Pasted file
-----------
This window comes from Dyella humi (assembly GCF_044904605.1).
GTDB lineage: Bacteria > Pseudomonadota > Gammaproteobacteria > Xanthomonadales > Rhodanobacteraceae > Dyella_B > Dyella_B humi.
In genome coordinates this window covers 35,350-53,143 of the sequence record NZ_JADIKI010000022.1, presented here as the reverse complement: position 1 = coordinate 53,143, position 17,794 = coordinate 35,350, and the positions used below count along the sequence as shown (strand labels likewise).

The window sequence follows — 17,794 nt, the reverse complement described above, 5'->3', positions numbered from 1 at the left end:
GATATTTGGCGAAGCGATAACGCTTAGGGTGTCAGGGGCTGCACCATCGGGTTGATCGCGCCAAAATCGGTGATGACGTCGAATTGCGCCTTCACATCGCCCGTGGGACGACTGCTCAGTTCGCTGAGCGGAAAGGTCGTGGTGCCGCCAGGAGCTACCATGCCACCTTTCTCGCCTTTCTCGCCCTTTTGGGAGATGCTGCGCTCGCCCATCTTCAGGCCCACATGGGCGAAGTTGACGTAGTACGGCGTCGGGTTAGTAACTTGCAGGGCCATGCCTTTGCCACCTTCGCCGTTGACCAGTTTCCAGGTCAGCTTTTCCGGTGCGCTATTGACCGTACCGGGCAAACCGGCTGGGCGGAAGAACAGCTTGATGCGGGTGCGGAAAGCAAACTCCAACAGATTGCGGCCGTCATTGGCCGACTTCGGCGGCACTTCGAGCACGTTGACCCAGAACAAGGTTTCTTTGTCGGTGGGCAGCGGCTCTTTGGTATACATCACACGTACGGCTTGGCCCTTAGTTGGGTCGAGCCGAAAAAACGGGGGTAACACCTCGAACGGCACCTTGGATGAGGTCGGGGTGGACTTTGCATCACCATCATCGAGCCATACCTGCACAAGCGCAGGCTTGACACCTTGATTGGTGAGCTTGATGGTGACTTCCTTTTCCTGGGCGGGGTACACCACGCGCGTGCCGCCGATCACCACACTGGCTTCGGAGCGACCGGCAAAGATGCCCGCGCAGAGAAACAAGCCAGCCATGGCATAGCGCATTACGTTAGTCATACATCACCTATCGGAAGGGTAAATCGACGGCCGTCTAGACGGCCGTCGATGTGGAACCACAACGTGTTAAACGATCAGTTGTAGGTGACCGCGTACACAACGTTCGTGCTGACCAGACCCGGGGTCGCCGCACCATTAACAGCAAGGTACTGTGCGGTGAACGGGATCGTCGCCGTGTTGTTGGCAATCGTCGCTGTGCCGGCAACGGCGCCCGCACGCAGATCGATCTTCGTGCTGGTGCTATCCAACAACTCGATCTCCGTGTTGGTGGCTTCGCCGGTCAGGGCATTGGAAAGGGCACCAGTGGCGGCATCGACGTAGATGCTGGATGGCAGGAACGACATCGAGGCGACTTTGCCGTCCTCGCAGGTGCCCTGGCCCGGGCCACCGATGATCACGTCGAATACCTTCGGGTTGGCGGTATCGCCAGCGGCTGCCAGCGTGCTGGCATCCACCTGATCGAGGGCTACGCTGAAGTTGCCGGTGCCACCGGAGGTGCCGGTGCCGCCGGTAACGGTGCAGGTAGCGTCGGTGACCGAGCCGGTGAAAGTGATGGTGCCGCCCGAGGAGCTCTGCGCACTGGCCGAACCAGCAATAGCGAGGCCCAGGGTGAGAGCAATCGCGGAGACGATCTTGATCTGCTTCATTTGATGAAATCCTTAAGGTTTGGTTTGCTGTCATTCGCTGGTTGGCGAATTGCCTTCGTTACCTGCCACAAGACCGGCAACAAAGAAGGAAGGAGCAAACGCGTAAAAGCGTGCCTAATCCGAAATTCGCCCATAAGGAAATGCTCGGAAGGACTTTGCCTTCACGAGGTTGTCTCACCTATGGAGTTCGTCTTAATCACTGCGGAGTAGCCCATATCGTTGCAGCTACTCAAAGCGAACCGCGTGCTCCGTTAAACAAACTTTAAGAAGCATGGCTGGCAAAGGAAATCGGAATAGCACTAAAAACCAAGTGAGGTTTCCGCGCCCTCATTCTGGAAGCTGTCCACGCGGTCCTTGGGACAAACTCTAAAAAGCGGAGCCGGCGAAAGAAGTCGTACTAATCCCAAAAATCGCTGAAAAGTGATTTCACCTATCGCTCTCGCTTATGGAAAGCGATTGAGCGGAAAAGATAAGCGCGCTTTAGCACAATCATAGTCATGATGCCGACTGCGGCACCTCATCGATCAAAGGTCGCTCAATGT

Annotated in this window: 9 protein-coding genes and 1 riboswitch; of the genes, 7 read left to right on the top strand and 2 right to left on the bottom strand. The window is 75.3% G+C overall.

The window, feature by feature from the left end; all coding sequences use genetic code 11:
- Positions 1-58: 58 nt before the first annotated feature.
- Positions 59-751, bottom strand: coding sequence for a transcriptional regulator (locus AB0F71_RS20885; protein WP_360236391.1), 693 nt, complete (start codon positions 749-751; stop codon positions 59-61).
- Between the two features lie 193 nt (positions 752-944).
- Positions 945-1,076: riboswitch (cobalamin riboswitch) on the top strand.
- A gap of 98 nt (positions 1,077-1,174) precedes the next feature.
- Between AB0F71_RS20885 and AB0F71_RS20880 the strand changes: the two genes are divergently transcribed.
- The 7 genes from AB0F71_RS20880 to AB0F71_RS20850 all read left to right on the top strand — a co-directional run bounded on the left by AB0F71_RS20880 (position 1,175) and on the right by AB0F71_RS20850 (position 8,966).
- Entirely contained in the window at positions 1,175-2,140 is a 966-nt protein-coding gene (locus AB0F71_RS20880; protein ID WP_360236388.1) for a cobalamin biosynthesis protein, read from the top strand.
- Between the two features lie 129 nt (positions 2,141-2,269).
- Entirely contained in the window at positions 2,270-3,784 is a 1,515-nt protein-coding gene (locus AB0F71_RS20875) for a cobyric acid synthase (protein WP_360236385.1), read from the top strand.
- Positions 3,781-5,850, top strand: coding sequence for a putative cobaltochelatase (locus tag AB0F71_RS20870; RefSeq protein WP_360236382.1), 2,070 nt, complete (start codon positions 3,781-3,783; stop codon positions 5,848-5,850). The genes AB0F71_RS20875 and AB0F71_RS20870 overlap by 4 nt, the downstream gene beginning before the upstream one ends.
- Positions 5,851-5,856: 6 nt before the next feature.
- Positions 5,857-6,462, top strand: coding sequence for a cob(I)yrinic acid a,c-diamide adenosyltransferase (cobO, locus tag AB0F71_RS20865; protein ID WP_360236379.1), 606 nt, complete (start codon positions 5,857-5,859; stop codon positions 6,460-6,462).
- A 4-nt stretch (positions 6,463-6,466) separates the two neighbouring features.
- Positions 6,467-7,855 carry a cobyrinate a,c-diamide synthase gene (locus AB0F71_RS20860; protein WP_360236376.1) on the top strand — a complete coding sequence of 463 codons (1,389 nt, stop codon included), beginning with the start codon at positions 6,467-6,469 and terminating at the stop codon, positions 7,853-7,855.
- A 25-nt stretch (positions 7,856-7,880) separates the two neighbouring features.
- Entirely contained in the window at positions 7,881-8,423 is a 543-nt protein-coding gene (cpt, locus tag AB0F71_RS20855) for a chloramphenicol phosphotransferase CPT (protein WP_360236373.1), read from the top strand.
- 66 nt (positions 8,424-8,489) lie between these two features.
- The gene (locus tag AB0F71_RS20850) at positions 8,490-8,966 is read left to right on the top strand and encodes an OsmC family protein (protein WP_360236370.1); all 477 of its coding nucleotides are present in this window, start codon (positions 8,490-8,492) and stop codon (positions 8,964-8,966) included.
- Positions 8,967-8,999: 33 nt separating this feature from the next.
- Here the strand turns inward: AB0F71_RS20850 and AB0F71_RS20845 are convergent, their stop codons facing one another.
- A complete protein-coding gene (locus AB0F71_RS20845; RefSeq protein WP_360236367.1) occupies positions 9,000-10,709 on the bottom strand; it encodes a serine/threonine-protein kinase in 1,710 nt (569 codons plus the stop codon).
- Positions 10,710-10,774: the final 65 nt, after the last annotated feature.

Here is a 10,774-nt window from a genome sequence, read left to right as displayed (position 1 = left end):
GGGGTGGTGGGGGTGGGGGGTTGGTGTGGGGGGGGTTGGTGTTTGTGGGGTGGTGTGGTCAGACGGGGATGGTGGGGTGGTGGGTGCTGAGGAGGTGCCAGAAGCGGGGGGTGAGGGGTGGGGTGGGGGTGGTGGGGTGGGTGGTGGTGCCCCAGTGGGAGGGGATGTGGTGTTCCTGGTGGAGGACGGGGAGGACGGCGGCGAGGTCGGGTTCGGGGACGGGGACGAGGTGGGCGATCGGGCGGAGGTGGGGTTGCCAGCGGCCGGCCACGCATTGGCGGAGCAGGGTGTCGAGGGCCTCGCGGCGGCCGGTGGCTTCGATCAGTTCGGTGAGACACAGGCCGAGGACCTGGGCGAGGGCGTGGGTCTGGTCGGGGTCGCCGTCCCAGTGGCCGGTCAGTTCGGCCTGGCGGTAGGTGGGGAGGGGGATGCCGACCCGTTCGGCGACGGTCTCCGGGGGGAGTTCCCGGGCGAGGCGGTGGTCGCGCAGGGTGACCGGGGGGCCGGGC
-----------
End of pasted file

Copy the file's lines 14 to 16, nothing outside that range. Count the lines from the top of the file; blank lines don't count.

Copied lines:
- The 7 genes from AB0F71_RS20880 to AB0F71_RS20850 all read left to right on the top strand — a co-directional run bounded on the left by AB0F71_RS20880 (position 1,175) and on the right by AB0F71_RS20850 (position 8,966).
- Entirely contained in the window at positions 1,175-2,140 is a 966-nt protein-coding gene (locus AB0F71_RS20880; protein ID WP_360236388.1) for a cobalamin biosynthesis protein, read from the top strand.
- Between the two features lie 129 nt (positions 2,141-2,269).